Pizza is not the kind of food who’s history can be easily traced and even though the Italians proudly lay claim to having invented the pizza, it’s historical origins remain largely debatable, with many nations and people having played a part.
In Sardinia, French and Italian archeologists have found a kind of bread baked over 7,000 years ago. The ancient Greeks had a flat bread called Plakous, which was flavored with toppings like herbs, onion and garlic. Other European settlers baked flats of bread like plates where toppings were applied and eaten off of the plate (the bread), which was then eaten as well.
The history of Pizza can be traced back through many centuries and times where many peoples have taken credit for this culinary delight that is enjoyed today all over the world but did THEY really INVENT pizza? Hardly!
Because the stories and theories are so far reaching, for the purposes of this article, we will concentrate on the more recent explanation to the history of Pizza in the United States.
Pizza first made its appearance in the United States with the arrival of Italian immigrants in the late 19th century. This was certainly the case in cities with large Italian populations, such as, New York City, Chicago, and Philadelphia where pizza was first sold on the streets of Italian neighborhoods. In the late 19th century, for example, pizza was introduced by peddlers who walked up and down the streets with a metal washtub of pizzas on their heads, selling their wares at two cents a chew. This was the way pizza used to be sold in Naples, in copper cylindrical drums with false bottoms that were packed with charcoal from the oven to keep the pizzas hot. It was not long until small cafes and groceries began offering pizzas to their Italian-American communities.
The first printed reference to "pizza" served in the US is a 1904 article in the Boston Journal. The first pizzeria in America was founded by Gennaro Lombardi in Little Italy, Manhatten, and the large, wide pizzas made in the city would become known as the new York-style. Gennaro Lombardi opened a grocery store in 1897 which was later established as the first pizzeria in America in 1905 with New York’s issuance of the mercantile license. An employee of his, Antonio Totonno Pero, began making pizza for the store to sell that same year. The price for a pizza was five cents but, since many people could not afford the cost of a whole pie, they would instead say how much they could pay and they were given a slice corresponding to the amount offered. In 1924, Totonno left Lombardi’s to open his own pizzeria on Coney Island called Totonno’s. While the original Lombardi's closed its doors in 1984, it was reopened in 1994 just down the street and is run by Lombardi's grandson.
Pizza was brought to the Trenton area of New Jersey very early as well, with Joe's Tomato Pies opening in 1910, followed soon by Papa's Tomato Pies in 1912. In 1936, De Lorenzo’s Tomato Pies was opened. While Joe's Tomato Pies has closed, both Papa's and Delorenzo's have been run by the same families since their openings and remain among the most popular pizzas in the area. Frank Pepe’s Pizzeria Napoletana in New Haven, Connecticut, was another early pizzeria which opened in 1925 (after the owner served pies from local carts and bakeries for 20–25 years) and is famous for its New Haven style Clam Pie. Frank Pepe's nephew Sal Consiglio opened a competing store, Sally’s Apizza, on the other end of the block, in 1938. Both establishments are still run by descendants of the original family. When Sal died, over 2,000 people attended his wake, and the New York Times ran a half-page memoriam. The D'Amore family introduced pizza to Los Angeles in 1939.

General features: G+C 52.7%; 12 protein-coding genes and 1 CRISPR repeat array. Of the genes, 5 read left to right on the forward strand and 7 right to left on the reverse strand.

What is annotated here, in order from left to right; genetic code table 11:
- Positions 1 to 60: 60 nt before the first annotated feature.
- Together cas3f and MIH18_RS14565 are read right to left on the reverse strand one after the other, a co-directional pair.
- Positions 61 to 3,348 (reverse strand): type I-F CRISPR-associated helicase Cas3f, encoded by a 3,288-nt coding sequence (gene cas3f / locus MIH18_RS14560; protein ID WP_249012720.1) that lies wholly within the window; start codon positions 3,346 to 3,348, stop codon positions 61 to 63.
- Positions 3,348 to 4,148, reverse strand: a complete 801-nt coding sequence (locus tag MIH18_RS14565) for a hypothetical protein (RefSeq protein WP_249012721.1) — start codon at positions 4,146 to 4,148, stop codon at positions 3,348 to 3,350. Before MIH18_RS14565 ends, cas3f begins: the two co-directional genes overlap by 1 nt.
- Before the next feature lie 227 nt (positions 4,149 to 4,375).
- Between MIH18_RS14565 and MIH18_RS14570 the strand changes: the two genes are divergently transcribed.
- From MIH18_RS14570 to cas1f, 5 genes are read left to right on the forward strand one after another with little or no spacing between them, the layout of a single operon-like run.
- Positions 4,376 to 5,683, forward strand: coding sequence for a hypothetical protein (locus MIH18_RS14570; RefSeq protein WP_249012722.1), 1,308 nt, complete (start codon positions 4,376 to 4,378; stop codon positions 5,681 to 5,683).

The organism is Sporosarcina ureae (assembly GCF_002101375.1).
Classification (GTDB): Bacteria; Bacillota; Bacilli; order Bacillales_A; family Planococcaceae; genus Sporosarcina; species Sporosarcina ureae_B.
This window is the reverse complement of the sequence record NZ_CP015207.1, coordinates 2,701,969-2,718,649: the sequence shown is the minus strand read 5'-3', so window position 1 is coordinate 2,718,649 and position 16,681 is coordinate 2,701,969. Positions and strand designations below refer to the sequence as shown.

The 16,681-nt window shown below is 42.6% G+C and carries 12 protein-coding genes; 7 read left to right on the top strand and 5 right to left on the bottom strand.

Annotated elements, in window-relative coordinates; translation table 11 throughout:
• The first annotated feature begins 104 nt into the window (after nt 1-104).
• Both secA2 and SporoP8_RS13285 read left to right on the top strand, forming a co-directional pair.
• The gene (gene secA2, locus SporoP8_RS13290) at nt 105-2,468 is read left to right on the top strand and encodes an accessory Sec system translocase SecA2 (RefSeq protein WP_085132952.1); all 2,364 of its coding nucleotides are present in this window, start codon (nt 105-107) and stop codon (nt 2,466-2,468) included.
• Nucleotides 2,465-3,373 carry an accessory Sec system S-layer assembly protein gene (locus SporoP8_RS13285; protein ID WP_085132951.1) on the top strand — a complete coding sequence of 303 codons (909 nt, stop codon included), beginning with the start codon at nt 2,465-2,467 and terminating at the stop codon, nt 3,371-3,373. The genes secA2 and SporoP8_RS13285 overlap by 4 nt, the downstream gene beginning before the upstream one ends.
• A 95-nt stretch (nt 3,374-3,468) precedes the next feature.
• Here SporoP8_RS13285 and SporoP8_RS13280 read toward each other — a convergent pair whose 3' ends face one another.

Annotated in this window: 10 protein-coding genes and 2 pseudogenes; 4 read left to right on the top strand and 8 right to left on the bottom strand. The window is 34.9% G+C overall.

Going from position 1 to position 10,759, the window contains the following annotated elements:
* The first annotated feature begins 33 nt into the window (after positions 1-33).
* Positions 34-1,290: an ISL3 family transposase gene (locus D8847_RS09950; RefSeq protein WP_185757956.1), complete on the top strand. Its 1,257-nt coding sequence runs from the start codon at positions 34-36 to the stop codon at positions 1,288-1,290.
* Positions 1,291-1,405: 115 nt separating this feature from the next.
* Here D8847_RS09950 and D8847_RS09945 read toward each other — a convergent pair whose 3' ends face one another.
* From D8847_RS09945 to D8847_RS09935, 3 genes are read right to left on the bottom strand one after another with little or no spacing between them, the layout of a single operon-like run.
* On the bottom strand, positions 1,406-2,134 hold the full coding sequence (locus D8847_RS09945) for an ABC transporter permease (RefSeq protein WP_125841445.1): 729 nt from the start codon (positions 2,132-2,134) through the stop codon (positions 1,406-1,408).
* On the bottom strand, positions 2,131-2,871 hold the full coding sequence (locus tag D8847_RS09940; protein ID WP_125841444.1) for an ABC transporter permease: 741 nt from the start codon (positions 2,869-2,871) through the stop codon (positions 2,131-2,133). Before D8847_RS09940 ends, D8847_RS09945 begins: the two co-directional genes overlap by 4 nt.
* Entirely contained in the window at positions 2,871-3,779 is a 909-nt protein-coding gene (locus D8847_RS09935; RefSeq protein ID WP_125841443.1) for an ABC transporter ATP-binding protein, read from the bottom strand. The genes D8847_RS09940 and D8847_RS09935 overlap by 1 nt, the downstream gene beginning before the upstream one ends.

Before the 1940s, pizza consumption was limited mostly to Italian immigrants and their descendants. The international breakthrough came after World War II. Allied troops occupying Italy, weary of their rations, were constantly on the lookout for good food. They discovered the pizzeria, and local bakers were hard-pressed to satisfy the demand from the soldiers. The American troops involved in the Italian campaign took their appreciation for the dish back home, touted by "veterans ranging from the lowliest private to Dwight D Eisenhower."
Ric Riccardo pioneered what became known as the “Chicago-Style” Deep Dish pizza when, in 1943, he and Ike Sewell opened Pizzeria Uno in Chicago. In 1948, the first commercial pizza-pie mix — ‘Roman Pizza Mix‘ — was produced in Worchester, Mass, by Frank A. Fiorillo.
All of this history of a staple of the American diet has brought us to the point we are at today. Pizzeria’s are spread all over the United States but the most successful pizzerias with the tastiest pizza pies are the ones that use only the freshest tomatoes, cheeses and ingredients. Most of us take Pizza for granted but many of us never stop to think about the history of what we are putting into our mouths and bodies. Hopefully this article will put the history of the Pizza pie on the forefront as you enjoy that next delicious slice!
For more pizza information, Please see the Pizza Blog Here